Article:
Child welfare workers are challenged on a daily basis to achieve the goals of promoting child safety, permanency, and well-being. To achieve these goals, system leaders in two child welfare agencies in a large-Mid-Atlantic City received external funding to implement the Positive Parenting Program (Triple-P), an evidence-supported parenting intervention (ESPI). While contextual and organizational barriers have been illuminated among clinicians and child welfare workers and leaders, less is known about the attitudes and perceptions of ESPIs among parents involved in the child welfare system. Thirty-five parents who graduated from or who were near completing Triple-P participated in one of four focus groups. Grounded Theory methods illuminated three core themes. Categories within the first theme “barriers of engagement” included lack of immediate acceptability, multiple demands, limited time and visitation privileges to practice new skills, and biased assessments by caseworkers. However, the parents overcame barriers (theme two) due to Triple-P providers’ ability to cultivate positive therapeutic alliances by praising and recognizing progress, adapting case studies for increasing applicability, and facilitating bonds between peers. Consequently, the parents illuminated the impacts of engagement (theme three), which included: confidence to engage in positive talk with children, increased insight of previous negative parenting practices, and recognition of positive and prosocial child behaviors. Findings underscore the salience of providing support and resources for clinicians and child welfare workers to effectively engage parents in ESPIs.  Future research is needed to validate these findings in other agency contexts, and with attention to other ESPIs implemented in child welfare agencies.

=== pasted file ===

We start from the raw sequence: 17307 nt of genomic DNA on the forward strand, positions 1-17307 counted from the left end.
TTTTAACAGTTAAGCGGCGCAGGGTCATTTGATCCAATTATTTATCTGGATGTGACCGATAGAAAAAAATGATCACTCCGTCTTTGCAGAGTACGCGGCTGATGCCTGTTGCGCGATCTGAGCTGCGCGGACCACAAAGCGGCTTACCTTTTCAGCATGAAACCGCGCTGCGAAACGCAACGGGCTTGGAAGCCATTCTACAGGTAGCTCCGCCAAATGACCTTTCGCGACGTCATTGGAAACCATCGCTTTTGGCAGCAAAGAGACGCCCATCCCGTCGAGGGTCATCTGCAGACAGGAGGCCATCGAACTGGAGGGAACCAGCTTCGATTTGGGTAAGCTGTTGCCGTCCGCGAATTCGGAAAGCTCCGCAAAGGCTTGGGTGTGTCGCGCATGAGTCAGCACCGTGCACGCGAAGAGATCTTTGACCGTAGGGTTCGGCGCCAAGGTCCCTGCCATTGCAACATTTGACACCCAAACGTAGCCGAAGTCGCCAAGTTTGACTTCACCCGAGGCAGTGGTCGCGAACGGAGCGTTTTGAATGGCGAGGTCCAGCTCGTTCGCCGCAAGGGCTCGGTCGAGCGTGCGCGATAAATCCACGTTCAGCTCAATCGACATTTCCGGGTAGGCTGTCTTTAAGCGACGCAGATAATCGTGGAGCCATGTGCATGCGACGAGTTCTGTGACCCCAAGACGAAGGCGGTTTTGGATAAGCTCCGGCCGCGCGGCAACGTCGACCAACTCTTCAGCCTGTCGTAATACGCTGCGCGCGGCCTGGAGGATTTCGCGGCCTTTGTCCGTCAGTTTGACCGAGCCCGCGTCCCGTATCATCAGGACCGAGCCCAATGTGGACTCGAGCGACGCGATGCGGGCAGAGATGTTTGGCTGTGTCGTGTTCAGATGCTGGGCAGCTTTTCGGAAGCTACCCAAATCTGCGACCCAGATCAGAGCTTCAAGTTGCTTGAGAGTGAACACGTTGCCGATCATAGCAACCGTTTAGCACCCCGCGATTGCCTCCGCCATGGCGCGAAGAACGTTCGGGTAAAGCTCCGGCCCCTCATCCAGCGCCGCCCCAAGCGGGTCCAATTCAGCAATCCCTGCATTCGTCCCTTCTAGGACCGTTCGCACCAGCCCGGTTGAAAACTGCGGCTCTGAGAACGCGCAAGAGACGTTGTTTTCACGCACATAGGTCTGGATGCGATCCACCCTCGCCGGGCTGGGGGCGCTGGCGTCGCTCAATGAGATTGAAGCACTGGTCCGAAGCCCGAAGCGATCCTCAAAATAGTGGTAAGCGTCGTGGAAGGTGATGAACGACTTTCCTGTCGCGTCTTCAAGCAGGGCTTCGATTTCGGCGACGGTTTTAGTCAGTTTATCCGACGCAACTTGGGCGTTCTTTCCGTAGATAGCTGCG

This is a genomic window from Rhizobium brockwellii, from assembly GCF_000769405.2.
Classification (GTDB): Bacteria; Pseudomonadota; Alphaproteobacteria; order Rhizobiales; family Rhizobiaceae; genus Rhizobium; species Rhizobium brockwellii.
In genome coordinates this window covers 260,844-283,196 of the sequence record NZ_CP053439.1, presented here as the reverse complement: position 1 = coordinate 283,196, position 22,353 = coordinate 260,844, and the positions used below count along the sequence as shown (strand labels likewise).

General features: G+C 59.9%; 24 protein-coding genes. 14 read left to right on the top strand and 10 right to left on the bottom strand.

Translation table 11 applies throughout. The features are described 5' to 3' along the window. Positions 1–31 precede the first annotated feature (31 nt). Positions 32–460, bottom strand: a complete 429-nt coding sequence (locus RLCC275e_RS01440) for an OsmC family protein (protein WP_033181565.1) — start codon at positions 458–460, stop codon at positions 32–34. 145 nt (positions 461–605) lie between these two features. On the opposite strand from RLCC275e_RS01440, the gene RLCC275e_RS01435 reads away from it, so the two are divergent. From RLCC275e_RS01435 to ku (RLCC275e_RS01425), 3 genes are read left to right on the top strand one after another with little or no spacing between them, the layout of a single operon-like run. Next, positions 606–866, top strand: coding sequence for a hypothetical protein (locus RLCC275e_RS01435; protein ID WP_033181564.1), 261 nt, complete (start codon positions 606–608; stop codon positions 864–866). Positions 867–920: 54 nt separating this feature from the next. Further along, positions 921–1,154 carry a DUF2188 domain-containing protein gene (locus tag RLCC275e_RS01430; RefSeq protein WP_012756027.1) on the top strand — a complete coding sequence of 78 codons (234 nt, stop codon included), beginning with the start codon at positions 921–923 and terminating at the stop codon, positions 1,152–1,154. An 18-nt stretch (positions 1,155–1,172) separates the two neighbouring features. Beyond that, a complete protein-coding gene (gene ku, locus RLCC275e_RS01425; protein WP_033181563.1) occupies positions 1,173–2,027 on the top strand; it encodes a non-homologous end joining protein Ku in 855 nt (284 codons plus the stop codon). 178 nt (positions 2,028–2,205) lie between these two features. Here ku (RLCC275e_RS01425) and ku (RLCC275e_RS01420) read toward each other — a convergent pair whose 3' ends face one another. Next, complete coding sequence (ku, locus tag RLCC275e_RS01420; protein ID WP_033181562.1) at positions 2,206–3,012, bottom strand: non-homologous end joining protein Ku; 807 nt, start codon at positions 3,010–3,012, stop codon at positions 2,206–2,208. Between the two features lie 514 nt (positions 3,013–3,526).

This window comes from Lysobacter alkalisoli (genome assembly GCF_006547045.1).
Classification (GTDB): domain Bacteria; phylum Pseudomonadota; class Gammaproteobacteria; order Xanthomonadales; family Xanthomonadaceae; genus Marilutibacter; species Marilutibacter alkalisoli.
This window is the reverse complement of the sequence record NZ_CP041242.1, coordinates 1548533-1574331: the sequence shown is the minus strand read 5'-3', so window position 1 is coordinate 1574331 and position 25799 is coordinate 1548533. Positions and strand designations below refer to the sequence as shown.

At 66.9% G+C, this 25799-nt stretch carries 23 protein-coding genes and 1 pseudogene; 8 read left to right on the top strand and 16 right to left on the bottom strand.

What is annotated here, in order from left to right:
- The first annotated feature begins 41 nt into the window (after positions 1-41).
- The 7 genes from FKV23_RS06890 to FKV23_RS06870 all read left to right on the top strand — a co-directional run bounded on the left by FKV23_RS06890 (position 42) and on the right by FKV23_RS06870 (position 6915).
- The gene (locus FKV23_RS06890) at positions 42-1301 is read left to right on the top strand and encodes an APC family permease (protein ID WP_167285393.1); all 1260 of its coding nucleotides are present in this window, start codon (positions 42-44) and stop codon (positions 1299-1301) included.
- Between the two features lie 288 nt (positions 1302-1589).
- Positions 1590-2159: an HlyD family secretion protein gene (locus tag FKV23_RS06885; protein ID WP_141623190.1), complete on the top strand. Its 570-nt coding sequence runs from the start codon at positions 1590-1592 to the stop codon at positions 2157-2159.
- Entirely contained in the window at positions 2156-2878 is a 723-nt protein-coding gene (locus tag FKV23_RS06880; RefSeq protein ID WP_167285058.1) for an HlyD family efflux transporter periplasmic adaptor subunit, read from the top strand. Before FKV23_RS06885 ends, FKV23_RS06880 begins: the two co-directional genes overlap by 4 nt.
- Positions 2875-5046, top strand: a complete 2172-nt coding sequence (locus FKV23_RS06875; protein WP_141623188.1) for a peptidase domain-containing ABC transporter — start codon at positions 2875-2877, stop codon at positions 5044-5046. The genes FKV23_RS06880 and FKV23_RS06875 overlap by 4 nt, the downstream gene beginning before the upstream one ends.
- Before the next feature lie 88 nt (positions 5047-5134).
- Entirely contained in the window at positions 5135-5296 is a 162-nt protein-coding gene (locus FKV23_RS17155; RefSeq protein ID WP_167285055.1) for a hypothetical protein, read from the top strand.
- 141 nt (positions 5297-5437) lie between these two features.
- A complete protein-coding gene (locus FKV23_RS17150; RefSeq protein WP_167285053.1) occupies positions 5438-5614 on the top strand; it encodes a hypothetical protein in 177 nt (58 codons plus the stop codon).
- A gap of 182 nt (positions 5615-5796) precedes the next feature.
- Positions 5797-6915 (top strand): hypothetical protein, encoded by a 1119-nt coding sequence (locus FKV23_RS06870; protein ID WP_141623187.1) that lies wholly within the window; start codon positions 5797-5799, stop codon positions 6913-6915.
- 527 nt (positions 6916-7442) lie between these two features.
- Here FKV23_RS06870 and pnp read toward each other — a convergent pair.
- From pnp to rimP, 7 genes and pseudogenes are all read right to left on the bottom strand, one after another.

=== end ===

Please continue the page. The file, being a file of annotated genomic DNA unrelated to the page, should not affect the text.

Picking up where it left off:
Kim, M. & Garcia, A. R. (2016). Measuring racial/ethnic disparities in mental health service use among children referred to the child welfare system. Child Maltreatment, DOI 1077559516656397.

Relying upon nationally representative longitudinal data of children referred to the CWS due to reports of maltreatment, findings show that racial and ethnic mental health service disparities increased between 1999 and 2009, regardless of which metrics were used to measure them. Even more alarming is that the estimated increases in racial disparity were even greater among the subset of youth who met criteria for clinically pervasive externalizing and internalizing problems.

Garcia, A. R., Kim, M., & DeNard, C. (2016). Context matters: The state of racial disparities in mental health services among youth reported to child welfare in 1999 and 2009. Children and Youth Services Review, 66, 101-108.

Relying upon nationally representative longitudinal data of children referred to the CWS due to reports of maltreatment, findings showed that disparities in utilization of mental health services are no longer detected after taking into account poverty and organizational climate, suggesting indeed that context plays a fundamental role in reducing disparities.

Garcia, A.R., Circo, E., DeNard, C., & Hernandez, N. (2015). Barriers and facilitators to delivering effective mental health practice strategies for youth and families served by the child welfare system. Children and Youth Services Review, 52, 110-122.